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One of the main goals for people who use computer systems, particularly computational scientists, is speed. In the quest for ways to make applications run faster, engineers have developed parallel computers, which use more than one CPU to solve a task. However, many institutions already posses significant computational power in networks of workstations. Through software, it is possible to glue together clusters of machines to simulate a parallel environment. SPEDE is one such system, designed to place the potential of local machines at the fingertips of the programmer. Through a simple interface, users design computational objects that can be linked and run in parallel. The goal of the project is to have a small portable environment that allows various types of computer systems to interact. SPEDE requires no altering of the kernel and does not require system privileges to use. Using SPEDE, programmers can get significant speedup for computationally intensive problems. As an example, a Mandelbrot image generator was implemented, that attained a five-fold speedup with eight processors.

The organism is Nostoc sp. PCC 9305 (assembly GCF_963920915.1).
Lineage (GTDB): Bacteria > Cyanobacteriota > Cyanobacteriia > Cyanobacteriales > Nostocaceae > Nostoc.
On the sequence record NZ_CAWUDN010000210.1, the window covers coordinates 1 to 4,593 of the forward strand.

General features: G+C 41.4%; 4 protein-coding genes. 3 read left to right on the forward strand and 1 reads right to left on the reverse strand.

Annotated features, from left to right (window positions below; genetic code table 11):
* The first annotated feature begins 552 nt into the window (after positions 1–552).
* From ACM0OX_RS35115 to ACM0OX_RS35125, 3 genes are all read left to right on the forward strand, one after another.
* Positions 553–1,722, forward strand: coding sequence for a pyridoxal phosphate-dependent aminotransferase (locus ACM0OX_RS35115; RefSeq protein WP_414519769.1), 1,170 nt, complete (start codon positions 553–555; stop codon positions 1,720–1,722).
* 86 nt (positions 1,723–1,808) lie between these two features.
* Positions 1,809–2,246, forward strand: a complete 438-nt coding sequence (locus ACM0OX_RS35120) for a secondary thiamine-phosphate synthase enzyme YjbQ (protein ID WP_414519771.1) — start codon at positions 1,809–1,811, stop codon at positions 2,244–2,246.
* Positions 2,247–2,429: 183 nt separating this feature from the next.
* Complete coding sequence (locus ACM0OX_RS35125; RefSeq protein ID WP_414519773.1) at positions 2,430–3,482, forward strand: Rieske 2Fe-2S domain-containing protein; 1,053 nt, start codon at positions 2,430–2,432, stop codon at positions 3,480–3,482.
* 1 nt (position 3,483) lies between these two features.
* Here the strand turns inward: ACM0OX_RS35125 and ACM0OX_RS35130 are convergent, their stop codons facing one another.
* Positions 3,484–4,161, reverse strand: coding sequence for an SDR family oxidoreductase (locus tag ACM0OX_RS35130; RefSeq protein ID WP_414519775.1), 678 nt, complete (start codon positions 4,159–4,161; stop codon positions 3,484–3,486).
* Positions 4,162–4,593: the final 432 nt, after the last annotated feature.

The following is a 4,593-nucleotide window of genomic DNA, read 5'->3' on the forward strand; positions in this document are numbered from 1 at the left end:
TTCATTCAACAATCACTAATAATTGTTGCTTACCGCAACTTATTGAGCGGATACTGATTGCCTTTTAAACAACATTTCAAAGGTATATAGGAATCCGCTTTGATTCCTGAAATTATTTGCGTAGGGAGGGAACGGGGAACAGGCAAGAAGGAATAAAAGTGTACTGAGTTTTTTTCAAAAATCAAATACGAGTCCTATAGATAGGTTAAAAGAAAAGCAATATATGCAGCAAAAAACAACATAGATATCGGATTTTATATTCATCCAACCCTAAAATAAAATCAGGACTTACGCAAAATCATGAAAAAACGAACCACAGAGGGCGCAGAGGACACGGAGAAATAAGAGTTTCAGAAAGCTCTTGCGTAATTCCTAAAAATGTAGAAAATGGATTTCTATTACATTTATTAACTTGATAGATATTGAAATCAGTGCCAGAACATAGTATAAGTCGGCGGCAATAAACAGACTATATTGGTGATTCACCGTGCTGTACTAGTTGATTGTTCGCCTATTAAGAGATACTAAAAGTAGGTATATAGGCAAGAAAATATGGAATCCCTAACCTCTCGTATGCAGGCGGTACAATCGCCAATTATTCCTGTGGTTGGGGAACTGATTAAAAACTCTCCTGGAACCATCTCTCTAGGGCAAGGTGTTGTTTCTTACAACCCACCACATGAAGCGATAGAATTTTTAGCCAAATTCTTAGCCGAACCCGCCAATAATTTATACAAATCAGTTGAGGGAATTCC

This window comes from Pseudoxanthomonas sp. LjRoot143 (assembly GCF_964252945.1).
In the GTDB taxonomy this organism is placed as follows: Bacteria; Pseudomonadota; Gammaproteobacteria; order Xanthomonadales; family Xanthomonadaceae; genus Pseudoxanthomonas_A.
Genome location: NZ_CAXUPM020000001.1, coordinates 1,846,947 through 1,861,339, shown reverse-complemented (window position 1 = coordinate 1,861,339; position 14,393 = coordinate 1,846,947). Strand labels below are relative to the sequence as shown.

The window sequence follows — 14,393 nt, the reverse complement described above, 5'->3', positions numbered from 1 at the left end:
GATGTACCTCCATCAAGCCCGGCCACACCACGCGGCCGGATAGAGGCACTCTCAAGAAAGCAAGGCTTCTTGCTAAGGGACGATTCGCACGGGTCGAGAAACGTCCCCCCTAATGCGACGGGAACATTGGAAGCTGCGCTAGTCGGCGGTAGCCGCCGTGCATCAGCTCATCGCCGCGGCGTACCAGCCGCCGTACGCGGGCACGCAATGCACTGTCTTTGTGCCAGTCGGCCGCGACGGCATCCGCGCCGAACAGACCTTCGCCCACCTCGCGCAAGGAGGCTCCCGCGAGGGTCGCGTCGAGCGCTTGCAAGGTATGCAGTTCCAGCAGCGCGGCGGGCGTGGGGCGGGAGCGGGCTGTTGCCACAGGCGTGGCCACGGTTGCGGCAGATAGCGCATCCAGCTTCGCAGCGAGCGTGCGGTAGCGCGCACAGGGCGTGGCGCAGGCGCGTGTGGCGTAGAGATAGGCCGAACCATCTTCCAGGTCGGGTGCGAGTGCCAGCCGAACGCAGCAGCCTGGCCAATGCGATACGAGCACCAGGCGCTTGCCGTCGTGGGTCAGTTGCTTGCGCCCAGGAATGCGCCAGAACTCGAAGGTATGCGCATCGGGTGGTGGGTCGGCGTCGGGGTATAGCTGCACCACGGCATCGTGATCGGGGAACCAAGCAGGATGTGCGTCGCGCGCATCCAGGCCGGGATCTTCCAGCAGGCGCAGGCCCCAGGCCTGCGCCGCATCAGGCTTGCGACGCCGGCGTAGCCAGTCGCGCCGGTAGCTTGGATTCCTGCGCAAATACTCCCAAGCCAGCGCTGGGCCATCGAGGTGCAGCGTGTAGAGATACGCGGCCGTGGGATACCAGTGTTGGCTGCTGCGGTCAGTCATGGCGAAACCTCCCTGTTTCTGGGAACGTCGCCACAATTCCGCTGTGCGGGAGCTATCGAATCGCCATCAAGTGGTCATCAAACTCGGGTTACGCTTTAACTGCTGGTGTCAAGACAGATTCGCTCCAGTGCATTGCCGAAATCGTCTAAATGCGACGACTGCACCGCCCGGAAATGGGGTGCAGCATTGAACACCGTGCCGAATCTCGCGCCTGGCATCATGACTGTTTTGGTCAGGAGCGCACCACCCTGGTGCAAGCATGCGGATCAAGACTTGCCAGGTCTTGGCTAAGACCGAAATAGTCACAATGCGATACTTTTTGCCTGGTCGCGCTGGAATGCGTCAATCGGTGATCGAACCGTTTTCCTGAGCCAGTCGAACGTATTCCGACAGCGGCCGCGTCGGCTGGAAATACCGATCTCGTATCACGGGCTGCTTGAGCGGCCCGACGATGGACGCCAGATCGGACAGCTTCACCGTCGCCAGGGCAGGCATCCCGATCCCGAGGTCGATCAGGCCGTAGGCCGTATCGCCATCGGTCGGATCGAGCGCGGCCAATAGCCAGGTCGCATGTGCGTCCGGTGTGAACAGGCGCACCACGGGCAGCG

See also Technical Report PCS-TR94-217 for a user's manual for
SPEDE, and http://www.cs.dartmouth.edu/~dfk/SPEDE.tar.z
for a copy of the software.
A Senior Thesis in the Department of Math and Computer Science,
Dartmouth College, 1992.
See also Technical Report PCS-TR94-217 for a user's manual for SPEDE, and http://www.cs.dartmouth.edu/~dfk/SPEDE.tar.z for a copy of the software.
Bibliographic citation for this report: [plain text] [BIB] [BibTeX] [Refer]
Or copy and paste:
James Gochee, "SPEDE: Simple Programming Environment for Distributed Execution." Dartmouth Computer Science Technical Report PCS-TR94-218, 1994.
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